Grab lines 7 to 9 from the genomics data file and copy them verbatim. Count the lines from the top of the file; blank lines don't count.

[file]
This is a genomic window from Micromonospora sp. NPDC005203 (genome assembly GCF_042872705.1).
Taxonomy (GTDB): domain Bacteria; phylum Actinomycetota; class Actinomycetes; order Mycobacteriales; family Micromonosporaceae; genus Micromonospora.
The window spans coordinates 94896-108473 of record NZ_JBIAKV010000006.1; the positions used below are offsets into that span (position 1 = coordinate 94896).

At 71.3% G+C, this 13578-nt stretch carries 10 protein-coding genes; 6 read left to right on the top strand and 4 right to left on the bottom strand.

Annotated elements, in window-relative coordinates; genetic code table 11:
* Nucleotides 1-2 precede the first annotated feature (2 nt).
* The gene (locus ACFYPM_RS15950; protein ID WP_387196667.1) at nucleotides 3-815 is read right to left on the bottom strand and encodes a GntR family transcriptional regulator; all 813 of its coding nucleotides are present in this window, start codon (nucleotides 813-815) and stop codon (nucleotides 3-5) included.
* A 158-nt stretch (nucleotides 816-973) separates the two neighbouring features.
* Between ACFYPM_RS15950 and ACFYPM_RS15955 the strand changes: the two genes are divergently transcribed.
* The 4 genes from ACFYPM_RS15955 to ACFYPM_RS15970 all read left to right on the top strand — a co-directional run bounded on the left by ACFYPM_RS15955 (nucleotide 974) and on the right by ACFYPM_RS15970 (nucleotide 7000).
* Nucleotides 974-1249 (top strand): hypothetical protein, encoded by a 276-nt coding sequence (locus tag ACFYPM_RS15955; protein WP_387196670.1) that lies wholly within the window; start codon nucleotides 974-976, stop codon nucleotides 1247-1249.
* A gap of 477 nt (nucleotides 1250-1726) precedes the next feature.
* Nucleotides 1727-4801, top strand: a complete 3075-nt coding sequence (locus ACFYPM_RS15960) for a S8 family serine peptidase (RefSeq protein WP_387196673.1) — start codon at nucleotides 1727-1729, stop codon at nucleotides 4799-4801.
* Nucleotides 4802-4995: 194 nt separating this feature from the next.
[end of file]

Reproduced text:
* The gene (locus ACFYPM_RS15950; protein ID WP_387196667.1) at nucleotides 3-815 is read right to left on the bottom strand and encodes a GntR family transcriptional regulator; all 813 of its coding nucleotides are present in this window, start codon (nucleotides 813-815) and stop codon (nucleotides 3-5) included.
* A 158-nt stretch (nucleotides 816-973) separates the two neighbouring features.
* Between ACFYPM_RS15950 and ACFYPM_RS15955 the strand changes: the two genes are divergently transcribed.